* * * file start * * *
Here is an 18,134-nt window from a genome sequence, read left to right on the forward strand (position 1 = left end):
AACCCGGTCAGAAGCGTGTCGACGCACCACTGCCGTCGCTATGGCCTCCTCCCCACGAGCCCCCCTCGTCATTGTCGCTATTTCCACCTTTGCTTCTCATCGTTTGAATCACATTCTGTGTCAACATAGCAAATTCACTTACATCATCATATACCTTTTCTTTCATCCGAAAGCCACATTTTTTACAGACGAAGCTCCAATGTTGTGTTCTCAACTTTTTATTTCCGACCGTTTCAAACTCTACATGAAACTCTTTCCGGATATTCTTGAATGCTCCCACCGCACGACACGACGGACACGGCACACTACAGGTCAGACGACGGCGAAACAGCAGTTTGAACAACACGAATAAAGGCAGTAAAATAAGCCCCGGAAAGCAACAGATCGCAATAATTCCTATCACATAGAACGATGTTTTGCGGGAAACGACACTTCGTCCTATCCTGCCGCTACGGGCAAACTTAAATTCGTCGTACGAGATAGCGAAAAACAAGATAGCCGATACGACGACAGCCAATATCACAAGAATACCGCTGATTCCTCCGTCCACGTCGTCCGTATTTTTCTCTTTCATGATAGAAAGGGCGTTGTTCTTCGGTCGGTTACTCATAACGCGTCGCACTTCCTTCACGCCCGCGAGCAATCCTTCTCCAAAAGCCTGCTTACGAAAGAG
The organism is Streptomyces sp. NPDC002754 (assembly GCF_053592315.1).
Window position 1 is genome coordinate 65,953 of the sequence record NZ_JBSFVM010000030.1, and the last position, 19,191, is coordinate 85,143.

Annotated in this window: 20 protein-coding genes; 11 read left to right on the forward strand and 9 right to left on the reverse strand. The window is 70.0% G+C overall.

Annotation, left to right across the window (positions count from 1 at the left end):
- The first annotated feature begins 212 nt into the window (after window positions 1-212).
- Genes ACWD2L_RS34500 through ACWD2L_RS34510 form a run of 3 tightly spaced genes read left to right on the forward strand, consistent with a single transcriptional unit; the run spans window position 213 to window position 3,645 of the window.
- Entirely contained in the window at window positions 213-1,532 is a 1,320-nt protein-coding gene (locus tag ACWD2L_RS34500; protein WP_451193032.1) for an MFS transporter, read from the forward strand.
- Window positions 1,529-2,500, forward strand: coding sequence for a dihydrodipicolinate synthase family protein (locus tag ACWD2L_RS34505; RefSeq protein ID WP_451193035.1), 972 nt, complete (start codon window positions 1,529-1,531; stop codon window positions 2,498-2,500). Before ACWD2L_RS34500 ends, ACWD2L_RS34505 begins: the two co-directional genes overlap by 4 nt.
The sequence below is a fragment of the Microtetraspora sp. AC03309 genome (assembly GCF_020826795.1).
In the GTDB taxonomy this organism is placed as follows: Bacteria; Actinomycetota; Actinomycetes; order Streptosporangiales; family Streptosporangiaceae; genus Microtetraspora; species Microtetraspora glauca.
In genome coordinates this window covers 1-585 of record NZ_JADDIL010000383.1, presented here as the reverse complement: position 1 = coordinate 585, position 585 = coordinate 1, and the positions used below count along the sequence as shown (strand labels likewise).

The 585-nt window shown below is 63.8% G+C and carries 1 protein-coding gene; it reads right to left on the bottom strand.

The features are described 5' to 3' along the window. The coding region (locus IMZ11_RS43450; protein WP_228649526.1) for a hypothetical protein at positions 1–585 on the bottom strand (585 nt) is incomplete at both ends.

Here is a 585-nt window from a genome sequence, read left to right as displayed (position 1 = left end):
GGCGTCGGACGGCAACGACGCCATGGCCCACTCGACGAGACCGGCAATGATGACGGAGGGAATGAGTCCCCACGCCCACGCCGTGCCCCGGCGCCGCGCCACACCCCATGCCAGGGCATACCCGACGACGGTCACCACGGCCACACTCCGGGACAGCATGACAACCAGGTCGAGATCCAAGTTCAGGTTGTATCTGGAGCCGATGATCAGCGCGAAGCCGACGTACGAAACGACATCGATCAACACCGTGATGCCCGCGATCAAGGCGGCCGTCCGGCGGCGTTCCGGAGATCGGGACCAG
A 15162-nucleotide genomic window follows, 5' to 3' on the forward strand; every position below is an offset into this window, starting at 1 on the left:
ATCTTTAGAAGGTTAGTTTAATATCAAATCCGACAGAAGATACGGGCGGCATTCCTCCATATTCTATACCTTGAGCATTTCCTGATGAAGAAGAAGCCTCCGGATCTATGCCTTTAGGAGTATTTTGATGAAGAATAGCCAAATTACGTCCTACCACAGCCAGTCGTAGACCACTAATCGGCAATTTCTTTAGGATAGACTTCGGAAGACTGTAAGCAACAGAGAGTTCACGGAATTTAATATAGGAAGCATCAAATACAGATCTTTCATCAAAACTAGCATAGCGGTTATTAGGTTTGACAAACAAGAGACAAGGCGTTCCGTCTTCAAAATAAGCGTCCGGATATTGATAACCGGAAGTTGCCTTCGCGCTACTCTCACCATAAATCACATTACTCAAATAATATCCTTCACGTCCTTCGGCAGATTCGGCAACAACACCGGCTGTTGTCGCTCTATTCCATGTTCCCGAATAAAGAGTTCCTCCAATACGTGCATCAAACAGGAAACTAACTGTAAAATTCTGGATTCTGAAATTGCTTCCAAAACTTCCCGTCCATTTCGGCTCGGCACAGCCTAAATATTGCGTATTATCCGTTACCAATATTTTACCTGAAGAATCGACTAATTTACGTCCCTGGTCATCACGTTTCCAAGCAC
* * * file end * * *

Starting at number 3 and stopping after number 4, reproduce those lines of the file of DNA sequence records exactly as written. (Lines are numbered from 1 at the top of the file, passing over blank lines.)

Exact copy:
The organism is Streptomyces sp. NPDC002754 (assembly GCF_053592315.1).
Window position 1 is genome coordinate 65,953 of the sequence record NZ_JBSFVM010000030.1, and the last position, 19,191, is coordinate 85,143.